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RSA 2016: Weakened encryption compromises national security

Terrorists will move to other platforms, while criminals will exploit the flaws, claim speakers

Blue padlocks with one red padlock representing security hole

Tech leaders have hit out at government snooping and attempts to break encryption on the first day of RSA Conference 2016.

On the same day that Apple once again came face-to-face with the FBI in a court hearing in LA, down the coast in San Francisco, Amit Yoran, president of RSA, used his opening keynote to criticise governments for allowing intelligence and law enforcement agencies to dominate the security conversation.

"We need governments to enact policies that help, rather than hinder security, providing opportunities for talent development," he told delegates.

Yoran said that the aims and perspectives of such agencies are "radically different" to those of people trying to defend networks, and said policy proposals such as weakening encryption "boggle the mind".

"In an era when cybersecurity is consistently cited as the single greatest threat to our way of life - above terrorism and all else - how can we possible justify a policy that would catastrophically weaken our infrastructures?" asked Yoran.

"Weakening encryption is solely for the ease and convenience of law enforcement when they are pursuing petty criminals. No credible terrorist or nation state actor would ever use technology that is knowingly weakened. However, if you weaken our encryption you can sure bet that the bad guys will use that and exploit it against us," he added.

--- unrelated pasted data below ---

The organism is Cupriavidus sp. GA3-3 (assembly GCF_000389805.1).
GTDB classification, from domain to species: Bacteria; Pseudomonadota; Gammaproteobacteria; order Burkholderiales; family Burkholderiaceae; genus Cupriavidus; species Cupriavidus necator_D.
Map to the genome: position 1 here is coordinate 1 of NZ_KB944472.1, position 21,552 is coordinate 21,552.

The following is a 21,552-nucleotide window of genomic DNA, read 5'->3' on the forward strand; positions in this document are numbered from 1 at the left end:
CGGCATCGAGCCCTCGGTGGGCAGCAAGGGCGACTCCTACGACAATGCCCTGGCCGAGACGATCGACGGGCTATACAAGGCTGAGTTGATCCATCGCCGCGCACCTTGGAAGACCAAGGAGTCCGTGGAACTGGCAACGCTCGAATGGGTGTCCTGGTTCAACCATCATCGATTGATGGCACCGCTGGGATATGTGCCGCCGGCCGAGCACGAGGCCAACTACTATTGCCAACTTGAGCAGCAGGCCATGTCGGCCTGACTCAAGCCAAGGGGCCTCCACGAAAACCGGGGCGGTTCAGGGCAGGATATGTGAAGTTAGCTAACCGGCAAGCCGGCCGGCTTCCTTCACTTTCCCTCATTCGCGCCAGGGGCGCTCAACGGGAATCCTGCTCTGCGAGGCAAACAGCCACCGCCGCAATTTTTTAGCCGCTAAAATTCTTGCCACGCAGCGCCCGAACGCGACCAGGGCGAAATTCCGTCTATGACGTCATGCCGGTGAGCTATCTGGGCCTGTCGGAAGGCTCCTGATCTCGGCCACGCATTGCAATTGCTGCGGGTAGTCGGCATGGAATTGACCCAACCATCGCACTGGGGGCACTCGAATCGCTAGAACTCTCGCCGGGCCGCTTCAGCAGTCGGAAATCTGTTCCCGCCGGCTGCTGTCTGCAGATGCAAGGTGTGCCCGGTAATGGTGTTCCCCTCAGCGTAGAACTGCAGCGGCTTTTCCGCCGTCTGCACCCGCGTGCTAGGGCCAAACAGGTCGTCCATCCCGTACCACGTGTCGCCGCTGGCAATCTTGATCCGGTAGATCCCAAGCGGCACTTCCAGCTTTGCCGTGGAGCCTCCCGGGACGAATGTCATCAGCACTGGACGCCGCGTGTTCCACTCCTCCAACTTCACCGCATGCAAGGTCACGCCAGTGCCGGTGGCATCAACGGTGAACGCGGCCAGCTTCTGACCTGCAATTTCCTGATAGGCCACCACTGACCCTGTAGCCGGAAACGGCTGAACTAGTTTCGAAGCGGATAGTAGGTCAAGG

These thoughts were echoed by Brad Smith, general legal counsel at Microsoft, who took to the stage after Yoran for his own keynote.

Smith reflected on not just the big hacks of the past few years but also the terrorist attacks that hit Paris and San Bernardino in late 2015.

"People went to work [the day after these attacks] debating whether this meant new steps needed to be taken for technology, for surveillance, for encryption," said Smith. "We live in a world where every week there is a pendulum and the question is, which way will the pendulum swing on these issues that affect us?"

Smith argued that it was impossible to ensure people's security in real life if their security cannot be ensured online.

"The internet started out two decades ago as something people talked about as a different space - cyberspace, as if it were disconnected from real space and the real world. Well, what we've learnt today is that if people want to shape and impact what happens in the real world, they go to the internet," said Smith.

"This has affected everybody - governments around the world studied the Sony case and they realised that there is no such thing as national security in this decade without cyber security. We've realised that hence we need to keep information secure. One thing is clear above all else - people will not use technology they do not trust and hence trust is the absolute foundation for our entire industry and it needs to remain that way," Smith concluded.

Smith and Yoran's comments also come on the same day Theresa May introduced a new draft of the Investigatory Powers Bill to Parliament. The new text still contains a controversial provision that would oblige companies, including RSA, Microsoft and Apple, to remove encryption at the request of law enforcement agencies.

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